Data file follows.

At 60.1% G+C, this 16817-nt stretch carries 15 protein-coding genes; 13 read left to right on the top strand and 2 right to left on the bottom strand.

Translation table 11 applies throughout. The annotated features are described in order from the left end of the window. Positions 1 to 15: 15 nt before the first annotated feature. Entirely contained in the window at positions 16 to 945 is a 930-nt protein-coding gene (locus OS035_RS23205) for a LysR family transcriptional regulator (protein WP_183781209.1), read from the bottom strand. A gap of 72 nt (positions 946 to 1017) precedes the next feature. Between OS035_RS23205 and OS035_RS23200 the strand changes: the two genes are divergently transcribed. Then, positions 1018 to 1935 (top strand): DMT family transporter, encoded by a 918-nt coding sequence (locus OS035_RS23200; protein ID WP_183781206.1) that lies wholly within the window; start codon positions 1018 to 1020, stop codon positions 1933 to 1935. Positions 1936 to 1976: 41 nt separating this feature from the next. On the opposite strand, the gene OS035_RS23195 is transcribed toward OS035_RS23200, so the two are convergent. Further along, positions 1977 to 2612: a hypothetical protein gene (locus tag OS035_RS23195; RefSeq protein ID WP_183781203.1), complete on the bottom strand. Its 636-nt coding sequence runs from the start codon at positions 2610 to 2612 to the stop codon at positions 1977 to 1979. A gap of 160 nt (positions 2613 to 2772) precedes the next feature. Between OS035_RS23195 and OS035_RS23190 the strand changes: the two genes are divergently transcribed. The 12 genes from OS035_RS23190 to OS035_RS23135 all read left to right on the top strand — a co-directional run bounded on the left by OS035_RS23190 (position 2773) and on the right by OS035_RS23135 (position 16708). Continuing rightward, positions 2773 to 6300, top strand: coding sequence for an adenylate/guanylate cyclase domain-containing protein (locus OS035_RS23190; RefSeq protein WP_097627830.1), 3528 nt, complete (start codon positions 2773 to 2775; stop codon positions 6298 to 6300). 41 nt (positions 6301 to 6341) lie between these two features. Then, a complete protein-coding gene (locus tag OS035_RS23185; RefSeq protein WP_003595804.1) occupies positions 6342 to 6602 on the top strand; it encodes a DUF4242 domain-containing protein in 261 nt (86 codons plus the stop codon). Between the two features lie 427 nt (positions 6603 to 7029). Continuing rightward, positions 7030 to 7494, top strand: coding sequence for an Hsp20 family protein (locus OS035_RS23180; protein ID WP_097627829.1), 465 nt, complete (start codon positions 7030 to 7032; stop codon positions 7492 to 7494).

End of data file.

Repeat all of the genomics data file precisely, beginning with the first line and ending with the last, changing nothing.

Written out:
At 60.1% G+C, this 16817-nt stretch carries 15 protein-coding genes; 13 read left to right on the top strand and 2 right to left on the bottom strand.

Translation table 11 applies throughout. The annotated features are described in order from the left end of the window. Positions 1 to 15: 15 nt before the first annotated feature. Entirely contained in the window at positions 16 to 945 is a 930-nt protein-coding gene (locus OS035_RS23205) for a LysR family transcriptional regulator (protein WP_183781209.1), read from the bottom strand. A gap of 72 nt (positions 946 to 1017) precedes the next feature. Between OS035_RS23205 and OS035_RS23200 the strand changes: the two genes are divergently transcribed. Then, positions 1018 to 1935 (top strand): DMT family transporter, encoded by a 918-nt coding sequence (locus OS035_RS23200; protein ID WP_183781206.1) that lies wholly within the window; start codon positions 1018 to 1020, stop codon positions 1933 to 1935. Positions 1936 to 1976: 41 nt separating this feature from the next. On the opposite strand, the gene OS035_RS23195 is transcribed toward OS035_RS23200, so the two are convergent. Further along, positions 1977 to 2612: a hypothetical protein gene (locus tag OS035_RS23195; RefSeq protein ID WP_183781203.1), complete on the bottom strand. Its 636-nt coding sequence runs from the start codon at positions 2610 to 2612 to the stop codon at positions 1977 to 1979. A gap of 160 nt (positions 2613 to 2772) precedes the next feature. Between OS035_RS23195 and OS035_RS23190 the strand changes: the two genes are divergently transcribed. The 12 genes from OS035_RS23190 to OS035_RS23135 all read left to right on the top strand — a co-directional run bounded on the left by OS035_RS23190 (position 2773) and on the right by OS035_RS23135 (position 16708). Continuing rightward, positions 2773 to 6300, top strand: coding sequence for an adenylate/guanylate cyclase domain-containing protein (locus OS035_RS23190; RefSeq protein WP_097627830.1), 3528 nt, complete (start codon positions 2773 to 2775; stop codon positions 6298 to 6300). 41 nt (positions 6301 to 6341) lie between these two features. Then, a complete protein-coding gene (locus tag OS035_RS23185; RefSeq protein WP_003595804.1) occupies positions 6342 to 6602 on the top strand; it encodes a DUF4242 domain-containing protein in 261 nt (86 codons plus the stop codon). Between the two features lie 427 nt (positions 6603 to 7029). Continuing rightward, positions 7030 to 7494, top strand: coding sequence for an Hsp20 family protein (locus OS035_RS23180; protein ID WP_097627829.1), 465 nt, complete (start codon positions 7030 to 7032; stop codon positions 7492 to 7494).